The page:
Grilamid Grilamid On The Wall — Who Is The Narrowest TLT Of Them All?


Post by WildSnow.com blogger | November 15, 2013      

Visually, Dynafit TLT 5 appears wider at metatarsal than TLT6. Some of that might be illusion, or the result of thicker plastic for the metatarsal flex zone of the TLT5. Still, during recent fitting projects I’m finding the TLT6 seems the same or even slightly narrower in the metatarsal, even though I _thought_ someone said it was wider. Time for comparo. I have TLT5 28.5 shells sitting here, Cripple Creek Backountry has TLT6 in the same size, so I headed over there and did some measuring.

When compared side-by-side, TLT5 certainly appears to have the edge in metatarsal width.

When compared side-by-side, TLT5 certainly appears to have the edge in metatarsal width.

When measured from the outside, met dimension of TLT5 is quite larger, but some of this is due to the plastic layering.

When measured from the outside, met dimension of TLT5 is quite larger, but some of this is due to the plastic layering. Nonetheless, TLT5 has a noticeable anatomic shape and a bulge for the mets. Granted, this could be due to the rest of the boot being quite narrower than the metatarsal dimension, but again, our measurements indicate it is actually slightly wider in forefoot width than the TLT6.

Another way of comparing lasts is to measure a molded liner that has assumed the shape of the boot interior.

Another way of comparing last widths is to measure a molded liner that has assumed the shape of the boot interior. In this case, the TLT5 liner is obviously several millimeters wider than the width of the TLT6 which I set the calipers to.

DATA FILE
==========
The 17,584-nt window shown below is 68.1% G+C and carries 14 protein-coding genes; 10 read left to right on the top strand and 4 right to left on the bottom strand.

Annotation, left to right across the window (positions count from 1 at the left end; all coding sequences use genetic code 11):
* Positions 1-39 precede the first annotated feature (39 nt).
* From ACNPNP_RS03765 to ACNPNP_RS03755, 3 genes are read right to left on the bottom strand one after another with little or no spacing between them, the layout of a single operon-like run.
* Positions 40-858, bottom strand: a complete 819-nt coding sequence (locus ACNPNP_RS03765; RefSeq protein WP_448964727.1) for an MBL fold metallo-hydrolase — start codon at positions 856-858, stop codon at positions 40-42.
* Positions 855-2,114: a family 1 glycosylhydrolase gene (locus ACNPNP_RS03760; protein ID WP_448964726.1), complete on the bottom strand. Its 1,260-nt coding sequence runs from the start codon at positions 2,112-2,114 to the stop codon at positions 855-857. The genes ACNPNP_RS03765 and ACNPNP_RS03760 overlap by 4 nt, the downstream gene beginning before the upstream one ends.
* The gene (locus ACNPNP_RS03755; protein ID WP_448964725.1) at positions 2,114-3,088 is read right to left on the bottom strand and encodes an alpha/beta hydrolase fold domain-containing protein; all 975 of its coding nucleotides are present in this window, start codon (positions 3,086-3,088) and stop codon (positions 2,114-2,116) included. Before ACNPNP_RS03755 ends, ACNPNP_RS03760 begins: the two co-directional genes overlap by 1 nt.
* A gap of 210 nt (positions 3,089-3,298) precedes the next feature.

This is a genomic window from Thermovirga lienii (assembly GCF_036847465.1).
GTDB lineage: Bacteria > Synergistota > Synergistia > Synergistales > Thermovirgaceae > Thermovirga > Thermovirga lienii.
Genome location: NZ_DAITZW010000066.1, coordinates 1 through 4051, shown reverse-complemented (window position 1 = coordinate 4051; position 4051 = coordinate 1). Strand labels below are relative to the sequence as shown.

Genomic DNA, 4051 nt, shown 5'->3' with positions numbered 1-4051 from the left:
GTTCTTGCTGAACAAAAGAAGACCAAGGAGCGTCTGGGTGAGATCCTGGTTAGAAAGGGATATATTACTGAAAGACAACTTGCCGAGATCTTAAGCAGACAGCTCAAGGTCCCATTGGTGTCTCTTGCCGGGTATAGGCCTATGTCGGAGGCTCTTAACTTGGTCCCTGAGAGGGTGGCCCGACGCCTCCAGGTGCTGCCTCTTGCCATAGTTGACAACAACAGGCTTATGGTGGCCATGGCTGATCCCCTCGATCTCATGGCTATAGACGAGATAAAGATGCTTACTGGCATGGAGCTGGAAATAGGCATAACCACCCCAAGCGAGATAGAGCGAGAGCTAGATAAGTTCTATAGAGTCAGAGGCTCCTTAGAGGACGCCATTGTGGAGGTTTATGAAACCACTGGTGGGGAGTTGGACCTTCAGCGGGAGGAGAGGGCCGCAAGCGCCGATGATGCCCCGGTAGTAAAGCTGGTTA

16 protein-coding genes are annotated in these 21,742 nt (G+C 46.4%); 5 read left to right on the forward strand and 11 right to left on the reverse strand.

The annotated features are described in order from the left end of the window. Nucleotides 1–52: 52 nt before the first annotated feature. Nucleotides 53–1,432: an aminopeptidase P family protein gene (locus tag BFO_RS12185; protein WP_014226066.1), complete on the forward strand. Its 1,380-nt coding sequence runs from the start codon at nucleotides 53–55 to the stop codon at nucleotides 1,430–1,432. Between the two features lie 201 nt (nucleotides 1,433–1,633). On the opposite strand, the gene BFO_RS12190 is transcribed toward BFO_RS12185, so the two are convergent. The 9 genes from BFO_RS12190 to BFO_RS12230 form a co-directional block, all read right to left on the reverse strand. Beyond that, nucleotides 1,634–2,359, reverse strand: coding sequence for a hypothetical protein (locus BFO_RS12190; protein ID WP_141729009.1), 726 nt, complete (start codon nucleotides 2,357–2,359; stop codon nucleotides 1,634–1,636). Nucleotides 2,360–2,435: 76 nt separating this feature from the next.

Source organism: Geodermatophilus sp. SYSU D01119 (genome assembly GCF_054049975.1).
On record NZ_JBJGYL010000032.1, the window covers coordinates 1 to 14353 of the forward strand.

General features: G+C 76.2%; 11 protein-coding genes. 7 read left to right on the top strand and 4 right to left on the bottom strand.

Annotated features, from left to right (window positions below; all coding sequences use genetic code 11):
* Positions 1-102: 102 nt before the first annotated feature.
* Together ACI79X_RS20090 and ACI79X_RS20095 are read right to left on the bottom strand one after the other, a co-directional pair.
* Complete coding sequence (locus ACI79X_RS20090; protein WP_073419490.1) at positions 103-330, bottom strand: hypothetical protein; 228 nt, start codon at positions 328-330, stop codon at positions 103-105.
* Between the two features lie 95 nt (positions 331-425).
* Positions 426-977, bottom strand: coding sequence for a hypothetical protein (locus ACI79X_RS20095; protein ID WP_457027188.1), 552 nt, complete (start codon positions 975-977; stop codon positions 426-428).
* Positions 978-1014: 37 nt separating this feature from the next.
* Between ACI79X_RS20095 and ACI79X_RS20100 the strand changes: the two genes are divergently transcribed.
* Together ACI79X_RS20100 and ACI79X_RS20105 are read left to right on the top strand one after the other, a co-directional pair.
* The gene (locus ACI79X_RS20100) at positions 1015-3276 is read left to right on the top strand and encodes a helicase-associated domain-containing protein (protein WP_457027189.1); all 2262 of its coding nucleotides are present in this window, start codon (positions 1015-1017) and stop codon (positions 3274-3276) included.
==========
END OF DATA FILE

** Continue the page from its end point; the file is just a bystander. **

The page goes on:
What really told the tale is my handy customized interior boot last measurement tool.

What really told the tale is my handy customized interior boot last measurement tool, OSHA approved of course. I spent quite a bit of time measuring, and kept arriving at 100 mm for TLT5, and 98 for TLT6. That makes sense when considering how the 5 has a visual metatarsal buldge. As for the remainder of the boot, comparing widths is difficult due to need exact data points (comparing widest point is easy). But I can conclude that while TLT6 may be slightly wider in certain areas (as claimed by Dynafit), its width at metatarsal is virtually the same as TLT5. Thus, if you found the TLT5 to be the perfect width, you'll probably have that same experience with TLT 6. Conversely, don't expect the TLT6 to be any wider than TLT5 at the ball of your foot. And overall shell fit comparo? Everything else is similar or identical.



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Comments

17 Responses to “Grilamid Grilamid On The Wall — Who Is The Narrowest TLT Of Them All?”

  1. jonah November 15th, 2013 9:07 am

    at least punching out the shell in the metatarsal zone will be easier on the 6.
    i have the 5, and dealing with all the extra plastic was a bit challenging. thank you for the update.

  2. Lou Dawson November 15th, 2013 9:57 am